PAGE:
Etymology
Advertisement
command (n.)

c. 1400, "an order, a command; what is commanded or ordered," from Old French comand (14c.), from comander "to order, to entrust" (see command (v.)). Meaning "control, right or authority to order or compel obedience" is from mid-15c. Meaning "power of control, mastery" (of a situation, a language, etc.) is from 1640s.

Related entries & more 
Advertisement
dispose (v.)

late 14c., disposen, "set in order, place in a particular order; give direction or tendency to; incline the mind or heart of," from Old French disposer (13c.) "arrange, order, control, regulate" (influenced in form by poser "to place"), from Latin disponere "put in order, arrange, distribute," from dis- "apart" (see dis-) + ponere "to put, place" (past participle positus; see position (n.)). Related: Disposed; disposing.

Related entries & more 
disarray (n.)

late 14c., "disorder, confusion, condition of being out of regular order," from dis- "opposite of" + array (n.) "order, arrangement, sequence," or perhaps from Old French desarroi.

Related entries & more 
array (v.)
mid-14c., "marshal (troops), arrange (an army for battle);" late 14c., "put (things) in order, arrange; get (something) ready, prepare; equip, fit out, put clothing on; adorn, decorate," from Old French areyer, earlier areer "to put in order," from Vulgar Latin *ar-redare "put in order" (source also of Italian arredare), from Latin ad "to" (see ad-) + *redum, from Frankish *ræd- "ready" or some cognate Germanic source, from Proto-Germanic *raidjan "to place in order" (source also of Gothic garadis, Old English geræde "ready;" see ready (adj.)). Related: Arrayed; arraying.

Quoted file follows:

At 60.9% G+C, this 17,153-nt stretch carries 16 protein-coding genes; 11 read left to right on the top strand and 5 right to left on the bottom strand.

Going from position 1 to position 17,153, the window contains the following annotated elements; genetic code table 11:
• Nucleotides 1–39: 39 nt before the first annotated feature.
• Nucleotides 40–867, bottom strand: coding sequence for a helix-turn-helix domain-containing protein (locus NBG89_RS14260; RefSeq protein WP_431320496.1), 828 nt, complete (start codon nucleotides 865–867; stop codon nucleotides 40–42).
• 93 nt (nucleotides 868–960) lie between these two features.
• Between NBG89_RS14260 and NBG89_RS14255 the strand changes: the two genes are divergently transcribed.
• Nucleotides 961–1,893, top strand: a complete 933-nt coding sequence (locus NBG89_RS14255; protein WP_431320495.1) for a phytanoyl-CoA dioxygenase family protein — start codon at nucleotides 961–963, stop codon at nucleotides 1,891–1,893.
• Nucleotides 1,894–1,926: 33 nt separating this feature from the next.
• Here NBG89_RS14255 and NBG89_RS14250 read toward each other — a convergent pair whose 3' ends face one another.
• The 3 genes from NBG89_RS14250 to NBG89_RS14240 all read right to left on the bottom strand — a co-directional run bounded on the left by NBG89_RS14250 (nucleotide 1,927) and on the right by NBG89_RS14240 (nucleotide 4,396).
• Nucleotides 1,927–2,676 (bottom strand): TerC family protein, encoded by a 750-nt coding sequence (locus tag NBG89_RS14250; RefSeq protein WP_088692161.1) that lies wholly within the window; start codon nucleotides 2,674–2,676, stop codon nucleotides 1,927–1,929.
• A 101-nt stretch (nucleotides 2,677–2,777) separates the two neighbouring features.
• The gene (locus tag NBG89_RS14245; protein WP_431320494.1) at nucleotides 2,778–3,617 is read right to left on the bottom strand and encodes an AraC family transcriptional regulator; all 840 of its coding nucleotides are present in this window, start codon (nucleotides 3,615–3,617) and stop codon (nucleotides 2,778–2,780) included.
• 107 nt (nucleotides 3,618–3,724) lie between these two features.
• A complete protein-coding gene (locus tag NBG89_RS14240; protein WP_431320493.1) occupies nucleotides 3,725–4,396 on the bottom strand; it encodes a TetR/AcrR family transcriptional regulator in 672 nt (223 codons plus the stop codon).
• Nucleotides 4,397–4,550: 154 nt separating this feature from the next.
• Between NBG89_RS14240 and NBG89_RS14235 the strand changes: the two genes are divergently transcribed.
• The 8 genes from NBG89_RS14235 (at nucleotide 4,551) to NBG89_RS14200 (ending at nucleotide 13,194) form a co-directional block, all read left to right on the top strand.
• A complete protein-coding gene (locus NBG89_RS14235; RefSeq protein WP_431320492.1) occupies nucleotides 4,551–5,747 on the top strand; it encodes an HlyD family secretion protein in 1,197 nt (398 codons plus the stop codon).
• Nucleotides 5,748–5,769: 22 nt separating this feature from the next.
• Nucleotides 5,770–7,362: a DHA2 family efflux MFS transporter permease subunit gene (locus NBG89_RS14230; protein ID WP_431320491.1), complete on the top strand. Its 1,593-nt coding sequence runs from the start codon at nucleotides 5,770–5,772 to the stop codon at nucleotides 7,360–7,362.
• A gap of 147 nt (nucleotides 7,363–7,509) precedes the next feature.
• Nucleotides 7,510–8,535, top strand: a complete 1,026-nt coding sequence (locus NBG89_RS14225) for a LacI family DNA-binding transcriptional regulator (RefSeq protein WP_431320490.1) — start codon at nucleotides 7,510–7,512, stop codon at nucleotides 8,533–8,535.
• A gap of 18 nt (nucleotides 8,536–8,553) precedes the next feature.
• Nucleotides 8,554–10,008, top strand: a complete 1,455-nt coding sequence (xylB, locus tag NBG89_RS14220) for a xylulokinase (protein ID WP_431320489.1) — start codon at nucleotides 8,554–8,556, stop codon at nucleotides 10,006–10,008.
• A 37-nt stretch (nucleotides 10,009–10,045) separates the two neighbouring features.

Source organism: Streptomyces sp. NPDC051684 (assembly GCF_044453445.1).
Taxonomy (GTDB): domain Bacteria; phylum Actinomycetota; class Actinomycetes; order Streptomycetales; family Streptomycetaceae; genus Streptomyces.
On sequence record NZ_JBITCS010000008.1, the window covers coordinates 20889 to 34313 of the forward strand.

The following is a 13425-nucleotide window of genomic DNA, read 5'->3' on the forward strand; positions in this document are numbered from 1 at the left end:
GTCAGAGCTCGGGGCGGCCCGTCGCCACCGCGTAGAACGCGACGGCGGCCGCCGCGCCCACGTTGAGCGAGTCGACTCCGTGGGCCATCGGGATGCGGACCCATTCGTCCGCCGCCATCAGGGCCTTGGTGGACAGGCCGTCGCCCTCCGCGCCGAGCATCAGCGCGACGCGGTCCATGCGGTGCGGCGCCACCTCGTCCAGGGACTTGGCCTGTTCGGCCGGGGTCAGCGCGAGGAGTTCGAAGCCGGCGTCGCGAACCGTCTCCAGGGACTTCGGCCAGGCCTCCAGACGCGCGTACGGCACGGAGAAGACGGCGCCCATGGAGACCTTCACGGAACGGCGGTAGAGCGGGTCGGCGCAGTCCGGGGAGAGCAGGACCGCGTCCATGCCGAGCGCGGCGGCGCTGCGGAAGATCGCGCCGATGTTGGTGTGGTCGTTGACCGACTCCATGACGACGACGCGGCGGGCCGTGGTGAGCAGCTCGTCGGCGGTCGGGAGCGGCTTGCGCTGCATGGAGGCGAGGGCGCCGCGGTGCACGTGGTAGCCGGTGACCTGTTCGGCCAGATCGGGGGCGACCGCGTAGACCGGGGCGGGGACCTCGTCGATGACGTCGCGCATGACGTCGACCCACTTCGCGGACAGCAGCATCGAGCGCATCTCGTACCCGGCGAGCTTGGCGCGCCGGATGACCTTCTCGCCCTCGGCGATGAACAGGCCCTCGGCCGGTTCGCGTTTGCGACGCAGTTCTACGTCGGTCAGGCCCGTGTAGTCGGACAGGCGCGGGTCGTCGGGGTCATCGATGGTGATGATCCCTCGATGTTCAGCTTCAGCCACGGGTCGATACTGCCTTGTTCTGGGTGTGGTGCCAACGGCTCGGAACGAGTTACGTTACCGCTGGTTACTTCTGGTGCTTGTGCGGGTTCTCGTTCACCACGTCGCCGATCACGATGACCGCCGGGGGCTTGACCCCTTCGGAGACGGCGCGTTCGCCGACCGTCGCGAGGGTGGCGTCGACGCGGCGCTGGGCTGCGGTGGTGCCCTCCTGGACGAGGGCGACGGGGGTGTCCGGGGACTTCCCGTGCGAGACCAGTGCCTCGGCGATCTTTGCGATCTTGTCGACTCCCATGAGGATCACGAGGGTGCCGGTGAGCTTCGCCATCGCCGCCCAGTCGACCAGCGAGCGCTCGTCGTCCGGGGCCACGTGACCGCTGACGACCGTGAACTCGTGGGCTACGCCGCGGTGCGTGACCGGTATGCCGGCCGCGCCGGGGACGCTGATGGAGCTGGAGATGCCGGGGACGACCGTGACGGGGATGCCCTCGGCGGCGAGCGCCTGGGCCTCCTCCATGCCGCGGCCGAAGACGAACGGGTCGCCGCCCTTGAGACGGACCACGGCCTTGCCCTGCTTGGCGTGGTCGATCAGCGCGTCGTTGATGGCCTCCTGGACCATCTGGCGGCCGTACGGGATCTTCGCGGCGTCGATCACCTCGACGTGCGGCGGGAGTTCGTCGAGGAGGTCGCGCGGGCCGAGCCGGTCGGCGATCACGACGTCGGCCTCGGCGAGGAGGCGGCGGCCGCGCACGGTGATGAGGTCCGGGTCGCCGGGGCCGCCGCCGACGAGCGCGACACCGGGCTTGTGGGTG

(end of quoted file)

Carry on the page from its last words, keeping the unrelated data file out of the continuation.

Related entries & more 
go (adj.)
"in order," 1951, originally in aerospace jargon, from go (v.).
Related entries & more 
Advertisement
taxeme (n.)
1933, from Greek taxis "order, arrangement" (see tactics) + -eme.
Related entries & more 
taxidermy (n.)
1820, from Greek taxis "arrangement, an arranging, the order or disposition of an army, battle array; order, regularity" (see tactics) + derma "skin" (from PIE root *der- "to split, flay, peel," with derivatives referring to skin and leather). Related: Taxidermist (1827).
Related entries & more 
ophidian (adj.)

1883, "having the nature or character of snakes or serpents," from Greek ophidion, diminutive of ophis "serpent" (see ophio-). Earlier in zoology, "belonging to the order Ophidia" (comprising snakes, serpents), 1819. As a noun, "reptile of the order Ophidia," from 1819.

Related entries & more 
Shriner (n.)
1882, a member of the Order of Nobles of the Mystic Shrine (established 1872).
Related entries & more 
coniferous (adj.)

"bearing cones," also, later, "belonging to the order Coniferae," 1660s; see conifer + -ous.

Related entries & more 

Page 5